Northbound in Mid-October—Part Four
Mind Made Up, I Head North to the Upper Peninsula
Ron was up before me and had eggs and bacon going and coffee brewing when I walked upstairs. After breakfast, he offered me his heated bib-like vest, which he said he was done using for the season, and a balaclava that I could mail back to him when I arrived back home at the end of the ride. We loaded up all the stuff back onto the Tiger, including clean clothes, thanks to Ron’s washer and dryer.
It was cold as I rode north from Eau Claire in 46 degrees, with overcast skies but no rain. I made a coffee and warm up stop after leaving the major highway out of Eau Claire before heading cross country into the woods. And, of course, how could I have coffee and not custard pie, which tempted me from the menu?
I took some small roads toward Ironwood, Michigan, and the UP. I’d finally found autumn, with many bare trees, with yellow and orange-colored leaves still hanging on others. The birches were uncertain. Some more modestly still wore their golden cloaks, while others boldly had shed their clothes and bared their naked white torsos to the cold wind.
I stopped again at the Michigan border at a small bar to get some lunch. I figured that I could afford the calories from a burger with all the cold I’d be riding through. I’d burn right through them. There's be no need to watch calories on the run through the UP.
The road took me through the Porcupine Mountains, surprisingly tall and covered in fall colors. Eventually, I turned toward the Keweenaw Peninsula, aiming to visit Copper Harbor at its tip, sticking into cold Lake Superior like a hitch hiker’s thumb. I rolled through the diminutive village of Winter and had to stop for a photo. Just earlier int he day I had encountered autumn, and now I was already in Winter!
I'd Arrived in Winter
It was getting late, so I started looking for a camping spot. Copper Harbor would have to wait until the next day. Nothing showed up, and as the day wore on, I decided I didn’t need to pick up food to bring to camp. Stopping for it would eat into my daylight I had left for finding a campsite, and I remembered that Ron had put a banana and a pastry in the top case. After my big lunch, I reckoned that would do for dinner.
Finally, I saw a diminutive brown “Camping” sign along with a “Pike Lake Boat Slipway” sign, so I turned down a little road running south into the forest. Soon it became gravel. After a few more miles in, I still had not seen any sign of a campground, but I thought I’d give it a couple more miles. When I saw another camping sign, I gave it another one or two, but with still no sign of a place I could pitch my tent. Continuing intot he forest, I saw another road turn off to the left with a small brown sign for Pike Lake, so I took that the mile more it said it was to the lake. There, at the end, was an empty boat ramp, a dirt parking area, and a few campsites, completely deserted on the shore of the lake. I picked a spot and unloaded the pillion bag that was still full of wet gear from having put it away in the rain back on the Mississippi River at Bottoms Up. I set the tent up in the brisk breeze coming off the lake, leaving it open to let the wind dry it out, then found appropriate broken branches on various small trees to drape the rest of the wet things on to dry.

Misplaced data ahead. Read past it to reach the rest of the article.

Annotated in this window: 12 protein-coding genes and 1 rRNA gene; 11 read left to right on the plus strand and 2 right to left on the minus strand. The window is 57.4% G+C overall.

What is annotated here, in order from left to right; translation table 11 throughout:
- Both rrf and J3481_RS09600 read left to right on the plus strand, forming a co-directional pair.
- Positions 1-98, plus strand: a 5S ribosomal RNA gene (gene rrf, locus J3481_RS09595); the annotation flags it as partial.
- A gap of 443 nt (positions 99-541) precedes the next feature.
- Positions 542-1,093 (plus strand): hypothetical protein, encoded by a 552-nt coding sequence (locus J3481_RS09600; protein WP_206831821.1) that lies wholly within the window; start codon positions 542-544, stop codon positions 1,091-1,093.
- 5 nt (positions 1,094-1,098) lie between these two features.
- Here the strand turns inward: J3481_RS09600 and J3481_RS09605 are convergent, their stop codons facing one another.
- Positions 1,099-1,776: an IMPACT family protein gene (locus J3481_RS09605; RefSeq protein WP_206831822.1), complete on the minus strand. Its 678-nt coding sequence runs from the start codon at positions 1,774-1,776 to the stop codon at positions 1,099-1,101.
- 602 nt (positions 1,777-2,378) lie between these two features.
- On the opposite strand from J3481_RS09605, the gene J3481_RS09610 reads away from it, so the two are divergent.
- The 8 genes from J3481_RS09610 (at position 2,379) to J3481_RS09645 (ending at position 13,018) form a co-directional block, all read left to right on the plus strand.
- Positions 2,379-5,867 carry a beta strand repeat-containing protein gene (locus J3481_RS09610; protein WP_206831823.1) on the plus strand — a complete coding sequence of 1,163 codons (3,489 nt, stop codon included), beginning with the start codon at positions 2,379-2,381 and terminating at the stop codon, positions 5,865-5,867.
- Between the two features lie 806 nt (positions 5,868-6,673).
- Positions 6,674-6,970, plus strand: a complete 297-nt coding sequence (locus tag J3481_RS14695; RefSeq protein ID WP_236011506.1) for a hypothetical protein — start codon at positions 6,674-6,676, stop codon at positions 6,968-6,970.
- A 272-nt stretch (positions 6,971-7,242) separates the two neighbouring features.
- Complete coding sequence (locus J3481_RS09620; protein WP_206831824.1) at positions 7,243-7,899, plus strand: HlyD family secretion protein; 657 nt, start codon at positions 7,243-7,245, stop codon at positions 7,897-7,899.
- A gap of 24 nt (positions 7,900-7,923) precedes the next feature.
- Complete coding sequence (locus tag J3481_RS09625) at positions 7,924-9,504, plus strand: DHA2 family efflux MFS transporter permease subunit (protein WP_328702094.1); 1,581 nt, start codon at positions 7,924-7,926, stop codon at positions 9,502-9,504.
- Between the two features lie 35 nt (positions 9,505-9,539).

I retrieved the food Ron had thrown into the top case and wandered down to the parking area, where I gobbled down the food, and where I could dispose of the banana peel, leaving the scent of food well away from my camping spot. Back at the tent, I quickly set up the rest of camp as light was fading. Everything had dried quickly, and soon all was installed where it was needed, then I readied myself for sleep. I’d put on thermal layers beneath my shirt and jeans, and this night wore those and my top layer of clothes to bed. The night was cold, but I stayed warm in my bag. As I lie there and thought about it, I realized that, although I had camped many times before, I had always done it with others, and this was the first time I had probably camped completely alone and truly in the wilds. Thoughts of bears, wolverines, and other creatures crept into my mind, but I tried to ignore them and went to sleep. But nothing disturbed me all night as I lay there in the deep North Woods.
The morning again was in the mid-40s by the time I got up and packed, unusually late for me, but I’d sworn “no alarms” on this journey.
I’d memorized the turns to the camping spot on the way in, so reversing them, I made my way along the dirt roads again until I found the paved highway where’s I’d turned off in late afternoon the day before.